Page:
At the ASU Herbarium, I am the project manager on a recent NSF grant to digitize our ca. 60,000 Latin American plant specimens. We use high resolution digital photography, optical character recognition, and automatic parsing (SALIX) to speed the process of data entry. I handle the archival process, quality control, and the training and management of about 10 hourly workers. I have also developed the workflow process, which efficiently moves data from the physical specimen to our web-accessible database on SEINet.
I am also working on a digital field guide for the ASU Arboretum, which consists of geotagged photographs of the living collection. This project can be viewed on SEINet or Panoramio (see "projects", below). I am treating this project like a prototype for a fully-cataloged field guide that would be accessible on mobile devices. Instead of a paper map, visitors would be able to download an app that would function as an interactive guide to the Arboretum, complete with not only images, but ethnobotanical and ecological data.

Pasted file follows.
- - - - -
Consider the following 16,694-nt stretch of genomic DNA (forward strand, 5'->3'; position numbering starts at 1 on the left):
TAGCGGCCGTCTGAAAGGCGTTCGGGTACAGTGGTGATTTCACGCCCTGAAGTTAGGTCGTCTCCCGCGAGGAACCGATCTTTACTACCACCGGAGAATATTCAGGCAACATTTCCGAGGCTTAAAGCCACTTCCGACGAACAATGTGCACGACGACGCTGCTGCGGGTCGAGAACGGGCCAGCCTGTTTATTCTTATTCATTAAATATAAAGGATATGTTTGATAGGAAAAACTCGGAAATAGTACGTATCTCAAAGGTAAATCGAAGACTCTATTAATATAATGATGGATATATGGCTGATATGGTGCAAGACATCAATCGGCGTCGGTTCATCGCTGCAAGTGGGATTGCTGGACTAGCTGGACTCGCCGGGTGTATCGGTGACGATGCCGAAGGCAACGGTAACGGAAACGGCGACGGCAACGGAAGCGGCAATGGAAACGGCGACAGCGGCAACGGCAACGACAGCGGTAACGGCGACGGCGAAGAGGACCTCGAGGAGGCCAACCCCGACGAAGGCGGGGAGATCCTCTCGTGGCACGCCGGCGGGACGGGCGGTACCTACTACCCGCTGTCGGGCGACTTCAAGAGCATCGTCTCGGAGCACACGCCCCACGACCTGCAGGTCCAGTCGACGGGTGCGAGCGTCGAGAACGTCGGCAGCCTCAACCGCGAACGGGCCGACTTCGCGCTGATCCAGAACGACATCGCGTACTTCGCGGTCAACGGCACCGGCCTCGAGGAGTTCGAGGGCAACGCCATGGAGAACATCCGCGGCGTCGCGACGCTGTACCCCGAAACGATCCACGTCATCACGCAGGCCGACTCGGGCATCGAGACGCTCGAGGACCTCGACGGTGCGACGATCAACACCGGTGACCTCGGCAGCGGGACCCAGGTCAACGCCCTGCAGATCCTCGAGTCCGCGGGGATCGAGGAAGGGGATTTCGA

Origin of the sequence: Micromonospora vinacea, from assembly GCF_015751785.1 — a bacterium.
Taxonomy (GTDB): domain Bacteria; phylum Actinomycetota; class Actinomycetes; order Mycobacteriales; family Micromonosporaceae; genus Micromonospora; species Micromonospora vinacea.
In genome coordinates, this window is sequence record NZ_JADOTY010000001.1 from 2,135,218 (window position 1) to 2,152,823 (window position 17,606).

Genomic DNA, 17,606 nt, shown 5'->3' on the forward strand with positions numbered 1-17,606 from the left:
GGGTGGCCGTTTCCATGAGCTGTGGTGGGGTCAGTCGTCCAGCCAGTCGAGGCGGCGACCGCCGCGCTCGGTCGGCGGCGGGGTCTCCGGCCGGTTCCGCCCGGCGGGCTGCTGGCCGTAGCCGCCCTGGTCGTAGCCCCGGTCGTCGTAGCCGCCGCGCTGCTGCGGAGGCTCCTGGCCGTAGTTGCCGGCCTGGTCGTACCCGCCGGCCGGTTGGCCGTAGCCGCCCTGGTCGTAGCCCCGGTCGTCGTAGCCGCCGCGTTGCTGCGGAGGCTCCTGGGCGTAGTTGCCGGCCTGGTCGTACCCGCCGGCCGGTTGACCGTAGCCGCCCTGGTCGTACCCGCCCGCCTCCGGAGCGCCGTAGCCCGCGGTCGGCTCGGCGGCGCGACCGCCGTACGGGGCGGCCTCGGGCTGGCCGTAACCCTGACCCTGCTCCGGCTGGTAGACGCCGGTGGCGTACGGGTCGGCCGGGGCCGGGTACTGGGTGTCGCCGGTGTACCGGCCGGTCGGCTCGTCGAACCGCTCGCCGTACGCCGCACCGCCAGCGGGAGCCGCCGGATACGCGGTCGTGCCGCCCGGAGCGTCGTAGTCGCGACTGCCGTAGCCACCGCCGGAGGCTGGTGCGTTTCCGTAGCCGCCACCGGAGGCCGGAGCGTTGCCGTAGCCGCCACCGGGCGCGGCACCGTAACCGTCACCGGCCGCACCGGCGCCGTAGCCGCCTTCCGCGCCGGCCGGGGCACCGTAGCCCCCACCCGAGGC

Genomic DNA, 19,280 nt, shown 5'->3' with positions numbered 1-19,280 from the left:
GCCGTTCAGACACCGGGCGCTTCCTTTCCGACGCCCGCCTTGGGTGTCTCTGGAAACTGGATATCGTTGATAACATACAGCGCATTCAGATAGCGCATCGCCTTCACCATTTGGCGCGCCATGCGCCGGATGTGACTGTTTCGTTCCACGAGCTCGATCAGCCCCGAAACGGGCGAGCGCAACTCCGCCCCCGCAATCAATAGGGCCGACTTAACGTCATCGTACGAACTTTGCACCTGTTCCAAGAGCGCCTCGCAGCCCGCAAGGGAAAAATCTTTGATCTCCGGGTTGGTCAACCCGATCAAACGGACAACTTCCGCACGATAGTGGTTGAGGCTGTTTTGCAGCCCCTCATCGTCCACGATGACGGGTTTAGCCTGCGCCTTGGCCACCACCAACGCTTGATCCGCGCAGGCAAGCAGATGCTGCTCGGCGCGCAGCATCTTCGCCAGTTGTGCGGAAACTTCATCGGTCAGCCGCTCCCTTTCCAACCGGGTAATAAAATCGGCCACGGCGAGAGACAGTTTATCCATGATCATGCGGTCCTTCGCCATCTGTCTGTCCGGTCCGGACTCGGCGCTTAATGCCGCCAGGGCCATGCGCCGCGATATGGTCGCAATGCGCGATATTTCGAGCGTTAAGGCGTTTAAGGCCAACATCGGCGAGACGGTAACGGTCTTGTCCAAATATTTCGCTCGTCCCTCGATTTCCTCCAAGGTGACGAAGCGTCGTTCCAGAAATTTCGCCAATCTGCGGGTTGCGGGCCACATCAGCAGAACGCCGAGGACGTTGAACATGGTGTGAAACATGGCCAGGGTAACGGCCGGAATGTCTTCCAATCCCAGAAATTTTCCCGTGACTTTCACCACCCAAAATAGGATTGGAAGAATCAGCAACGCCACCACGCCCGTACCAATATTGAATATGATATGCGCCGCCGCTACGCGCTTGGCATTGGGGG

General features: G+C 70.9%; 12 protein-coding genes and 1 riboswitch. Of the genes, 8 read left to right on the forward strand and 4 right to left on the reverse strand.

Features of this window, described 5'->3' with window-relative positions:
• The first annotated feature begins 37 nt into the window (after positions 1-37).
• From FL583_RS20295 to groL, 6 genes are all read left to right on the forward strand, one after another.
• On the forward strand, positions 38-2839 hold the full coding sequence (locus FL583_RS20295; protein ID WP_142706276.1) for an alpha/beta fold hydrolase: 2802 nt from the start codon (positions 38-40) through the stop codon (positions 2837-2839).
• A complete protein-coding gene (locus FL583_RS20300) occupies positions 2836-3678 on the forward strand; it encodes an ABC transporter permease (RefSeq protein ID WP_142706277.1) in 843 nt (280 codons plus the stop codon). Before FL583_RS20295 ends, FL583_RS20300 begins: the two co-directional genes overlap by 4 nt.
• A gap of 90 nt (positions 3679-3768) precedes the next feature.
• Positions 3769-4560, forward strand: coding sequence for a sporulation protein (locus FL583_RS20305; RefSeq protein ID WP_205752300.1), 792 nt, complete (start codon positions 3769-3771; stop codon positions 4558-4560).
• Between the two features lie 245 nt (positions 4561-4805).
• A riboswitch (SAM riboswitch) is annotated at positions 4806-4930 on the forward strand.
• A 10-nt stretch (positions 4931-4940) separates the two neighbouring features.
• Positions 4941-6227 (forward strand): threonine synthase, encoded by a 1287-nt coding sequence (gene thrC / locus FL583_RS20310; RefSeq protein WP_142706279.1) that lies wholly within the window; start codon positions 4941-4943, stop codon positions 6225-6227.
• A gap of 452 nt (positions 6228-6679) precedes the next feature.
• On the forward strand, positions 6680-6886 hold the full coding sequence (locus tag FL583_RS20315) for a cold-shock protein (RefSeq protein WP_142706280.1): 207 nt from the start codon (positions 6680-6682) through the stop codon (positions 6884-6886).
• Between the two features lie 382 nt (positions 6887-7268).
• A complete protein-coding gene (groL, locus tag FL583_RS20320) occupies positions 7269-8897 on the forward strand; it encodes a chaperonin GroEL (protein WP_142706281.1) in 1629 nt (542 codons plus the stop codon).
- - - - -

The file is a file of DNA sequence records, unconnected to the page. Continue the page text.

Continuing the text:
I believe that the future of natural history collections depends upon public support. As Joseph Campbell once said, "I don't believe in being interested in a subject just because it's said to be important. I believe in being caught by it somehow or other." (Campbell and Moyers 1988). Natural history is one of the most interesting and inherently valuable subjects to me, but I realize that not everyone sees it the way I do. With the right introduction, though, a natural fascination will arise along with the realization of the value of collections. People will not value what we do just because we say that it's important; we need to demonstrate that it is so.
- Full name
- Anne Barber
- I am
- a professional scientist